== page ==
Tuesday Tips: Buying International

You've searched long and hard for that perfect rug for your dining room only to find that it's on a Web site based in Sweden. The shipping charges are bound to be more than your mortgage, and how would you return the thing if that shade of green just doesn't work? So you bag the whole idea, putting your search back at square one.

Hillary Mendelsohn, author of "The Purple Book: The Definitive Guide to Exceptional Online Shopping," says buying from non-U.S. Web sites doesn't have to be so traumatic. Here are her tips for making it work:

Tip #1: Look for clues that the vendor regularly takes international orders. It's a good sign if their shipping and return policies are clearly stated in English.

Tip #2: After finding the item you want, take a good, hard look at the vendor's shipping rates. Expect to pay 10-15 percent more in shipping fees than you normally would with a U.S.-based vendor, for normal-sized items. Vendors tend to charge whatever they want to ship larger items like furniture, says Mendelsohn. You'll also likely pay a duty for bigger pieces. Don't be surprised if you find sites that don't charge for shipping. Those vendors are trying to build up their international business. You will, however, pay an international surcharge known as value added tax or VAT. This is a fee paid to take goods out of Europe and is usually automatically added to your bill by the vendor, says Mendelsohn.

Tip #3: Look for alternative contact information such as a phone number, especially if you're buying a large item or an expensive one. Mendelsohn says she always calls the vendor when she's ordered big-ticket items, even though it goes against the convenience of online shopping. But she says it's a good way to find out how and when they're shipping your purchase. And don't worry, you won't have to learn French before picking up the phone. Most sites that regularly ship overseas will have an English speaker at the customer service desk.

Tip #4: Mendelsohn says think long and hard before making an international purchase because making a return could set you back. International shipping is expensive and if you return something you'll have to suck up that shipping fee.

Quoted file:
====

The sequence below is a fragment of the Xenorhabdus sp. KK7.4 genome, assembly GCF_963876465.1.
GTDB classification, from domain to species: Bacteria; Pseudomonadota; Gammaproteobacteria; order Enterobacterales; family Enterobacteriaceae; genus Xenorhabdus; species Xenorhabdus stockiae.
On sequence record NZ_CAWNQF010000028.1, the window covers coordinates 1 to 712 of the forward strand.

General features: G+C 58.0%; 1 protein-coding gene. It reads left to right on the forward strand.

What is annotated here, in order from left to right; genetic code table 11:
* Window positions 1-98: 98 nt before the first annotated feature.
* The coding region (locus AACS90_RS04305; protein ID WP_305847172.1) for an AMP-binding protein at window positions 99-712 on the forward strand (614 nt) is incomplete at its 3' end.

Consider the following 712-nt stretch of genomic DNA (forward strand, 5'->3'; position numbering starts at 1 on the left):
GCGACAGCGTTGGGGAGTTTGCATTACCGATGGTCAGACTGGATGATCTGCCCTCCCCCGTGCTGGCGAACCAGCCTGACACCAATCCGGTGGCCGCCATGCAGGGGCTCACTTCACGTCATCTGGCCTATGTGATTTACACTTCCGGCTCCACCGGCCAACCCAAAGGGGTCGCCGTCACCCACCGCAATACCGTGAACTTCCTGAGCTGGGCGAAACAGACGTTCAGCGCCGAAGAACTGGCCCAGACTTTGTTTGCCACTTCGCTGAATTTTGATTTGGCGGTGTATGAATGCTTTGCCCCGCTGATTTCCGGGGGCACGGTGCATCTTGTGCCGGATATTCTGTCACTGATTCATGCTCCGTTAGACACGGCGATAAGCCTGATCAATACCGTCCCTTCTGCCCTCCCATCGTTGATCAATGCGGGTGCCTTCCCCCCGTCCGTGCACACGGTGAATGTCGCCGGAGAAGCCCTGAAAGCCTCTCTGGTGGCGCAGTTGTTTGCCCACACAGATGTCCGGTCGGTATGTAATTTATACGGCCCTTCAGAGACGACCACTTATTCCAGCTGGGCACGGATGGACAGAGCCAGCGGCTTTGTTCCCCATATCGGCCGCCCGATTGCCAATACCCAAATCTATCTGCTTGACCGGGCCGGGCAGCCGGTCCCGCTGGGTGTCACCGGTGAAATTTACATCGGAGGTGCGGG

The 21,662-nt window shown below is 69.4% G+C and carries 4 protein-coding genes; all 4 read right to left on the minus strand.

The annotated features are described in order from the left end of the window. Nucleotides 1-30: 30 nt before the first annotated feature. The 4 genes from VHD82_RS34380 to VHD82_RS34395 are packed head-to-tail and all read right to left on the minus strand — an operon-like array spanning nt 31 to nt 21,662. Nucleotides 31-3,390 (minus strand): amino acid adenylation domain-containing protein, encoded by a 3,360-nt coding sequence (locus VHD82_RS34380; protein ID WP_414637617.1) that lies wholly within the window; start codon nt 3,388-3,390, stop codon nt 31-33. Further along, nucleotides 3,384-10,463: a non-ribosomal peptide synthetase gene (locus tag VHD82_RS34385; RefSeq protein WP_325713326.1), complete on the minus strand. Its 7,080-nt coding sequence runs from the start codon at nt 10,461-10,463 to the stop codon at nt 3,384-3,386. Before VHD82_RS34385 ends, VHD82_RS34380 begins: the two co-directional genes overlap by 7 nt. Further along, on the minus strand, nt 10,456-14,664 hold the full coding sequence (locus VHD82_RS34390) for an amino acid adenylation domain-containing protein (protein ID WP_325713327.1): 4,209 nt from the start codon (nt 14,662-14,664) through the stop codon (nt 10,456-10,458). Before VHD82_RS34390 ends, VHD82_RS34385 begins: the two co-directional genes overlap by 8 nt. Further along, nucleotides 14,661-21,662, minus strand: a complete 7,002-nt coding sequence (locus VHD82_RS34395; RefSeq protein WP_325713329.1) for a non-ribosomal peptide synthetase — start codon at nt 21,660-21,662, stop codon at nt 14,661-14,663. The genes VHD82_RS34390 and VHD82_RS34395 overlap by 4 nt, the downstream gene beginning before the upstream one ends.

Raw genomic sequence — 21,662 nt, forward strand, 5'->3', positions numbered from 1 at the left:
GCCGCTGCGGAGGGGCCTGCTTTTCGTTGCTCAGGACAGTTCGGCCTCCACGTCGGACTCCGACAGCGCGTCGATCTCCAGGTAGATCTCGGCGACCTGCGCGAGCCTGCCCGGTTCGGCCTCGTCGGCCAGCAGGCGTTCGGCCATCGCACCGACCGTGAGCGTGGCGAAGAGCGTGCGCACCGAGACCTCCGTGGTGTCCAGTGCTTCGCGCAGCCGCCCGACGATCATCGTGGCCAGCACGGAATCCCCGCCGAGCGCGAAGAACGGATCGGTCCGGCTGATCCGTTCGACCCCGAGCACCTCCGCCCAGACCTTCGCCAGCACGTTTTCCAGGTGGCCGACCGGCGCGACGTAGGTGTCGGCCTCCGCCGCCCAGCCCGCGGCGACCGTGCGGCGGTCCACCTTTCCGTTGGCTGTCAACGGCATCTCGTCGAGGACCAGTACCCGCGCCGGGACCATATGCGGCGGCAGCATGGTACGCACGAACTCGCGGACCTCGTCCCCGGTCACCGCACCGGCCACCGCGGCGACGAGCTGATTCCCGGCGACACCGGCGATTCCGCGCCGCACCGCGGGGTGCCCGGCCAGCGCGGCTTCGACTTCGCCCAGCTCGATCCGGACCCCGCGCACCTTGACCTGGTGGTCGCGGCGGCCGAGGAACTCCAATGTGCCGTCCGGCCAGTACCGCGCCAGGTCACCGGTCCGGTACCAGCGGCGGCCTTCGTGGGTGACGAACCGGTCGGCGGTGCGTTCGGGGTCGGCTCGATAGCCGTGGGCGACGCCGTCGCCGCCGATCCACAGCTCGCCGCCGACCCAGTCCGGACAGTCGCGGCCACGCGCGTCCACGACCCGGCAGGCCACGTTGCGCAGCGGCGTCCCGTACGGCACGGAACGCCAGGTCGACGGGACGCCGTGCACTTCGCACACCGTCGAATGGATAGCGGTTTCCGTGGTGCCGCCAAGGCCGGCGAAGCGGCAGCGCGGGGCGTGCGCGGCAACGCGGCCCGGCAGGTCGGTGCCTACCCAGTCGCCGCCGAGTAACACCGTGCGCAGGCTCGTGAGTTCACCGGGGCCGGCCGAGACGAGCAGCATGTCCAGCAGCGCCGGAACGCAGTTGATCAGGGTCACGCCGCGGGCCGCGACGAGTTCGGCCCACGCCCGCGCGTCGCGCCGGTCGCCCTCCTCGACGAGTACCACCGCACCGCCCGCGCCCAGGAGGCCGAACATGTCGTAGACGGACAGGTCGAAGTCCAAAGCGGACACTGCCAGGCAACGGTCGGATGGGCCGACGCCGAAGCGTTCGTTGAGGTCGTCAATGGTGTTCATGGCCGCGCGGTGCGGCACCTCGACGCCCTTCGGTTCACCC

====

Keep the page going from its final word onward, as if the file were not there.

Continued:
Tip #5: Many sites will automatically tell you your total bill in U.S. dollars but if not, check out the conversion calculator at XE.com. And figure out the shipping fees and any other charges while you're there.

Tip #6: Always use a credit card to pay for items anywhere on the Internet, whether it be from a U.S.-based company or one based overseas. Credit cards, rather than debit cards or checks, offer fraud protection in case there's an issue. "International sites that are good at taking international orders all take American credit cards," says Mendelsohn. "If they don't, then you shouldn't buy from them."

Tip #7: If you're buying art or antiques, make sure they have a way to prove the authenticity of the item. "If they're good, they'll stand behind their authenticity," Mendelsohn adds.

Mendelsohn's international favorites:

Adin: Based in Belgium, the site sells antique jewelry.
Canfora: Based on Italy's Isle of Capri, the site sells beaded sandals.
MyCatwalk: This Australian site sells high-end designer clothes. Mendelsohn says there's nothing else like it online.
Net-a-Porter: This U.K.-based site also sells high-end fashion.
Ancient Art: Another U.K.-based site, Ancient Art sells ancient artifacts like handwritten pages from a medieval Bible.
Comtesse du Barry: This French site sells gourmet food, like Russian caviar.
BuyLebanese.com: This site sells Lebanese food and products from its store in Beirut.

Do you buy from international Web sites? If so, what do you buy? If not, what has held you back from buying from international sites? Post a comment below.

By Tania Anderson |  February 26, 2008; 3:00 AM ET Tuesday Tips
Previous: Cool Store: Tuesday Morning | Next: Tuesday Tips: Buying Art


Please email us to report offensive comments.

I just made my first overseas online purchase from Amazon UK. The price of the item actually dropped in the shopping basket, as VAT was removed. VISA charged a 1% exchange fee. Now I'm waiting to see how long it takes to get here, and what the customs duties will be.

Posted by: random | February 26, 2008 9:55 AM

"You will, however, pay an international surcharge known as value added tax or VAT."

This is completely backwards, at least with respect to the UK. The VAT is a form of sales tax, wrapped into the listed price of an item. It is generally NOT applicable to purchases made outside the jurisdiction, and means the item costs somewhat LESS than the initially displayed price. If you buy from Amazon UK, the VAT will be deducted before your final total is calculated.

(NOTE--I believe books are not subject to the VAT, so you won't see any savings if that's all you order. But if you're ordering CDs or other items that are subject to the VAT, then you'll get a markdown at checkout.)

If you are traveling to the UK, you can avoid paying VAT on items you have shipped directly home and can even (in theory) get a refund of the VAT if you fill out paperwork when you leave the country. It's enough of a hassle--and the companies that make it easier also take a cut of the refund--that you probably won't want to bother on purchases less than fifty or sixty pounds. But it can be nice to get a bit back if you're making significant purchases abroad.

Posted by: Dirty Davey | February 26, 2008 1:14 PM

"You will, however, pay an international surcharge known as value added tax or VAT. This is a fee paid to take goods out of Europe and is usually automatically added to your bill by the vendor, says Mendelsohn."

Since when? I din't even pay VAT on most "souvenier" purchases while a tourist in France and Germany!

Posted by: Robert Anderson | March 4, 2008 10:55 AM

The comments to this entry are closed.


© 2007 The Washington Post Company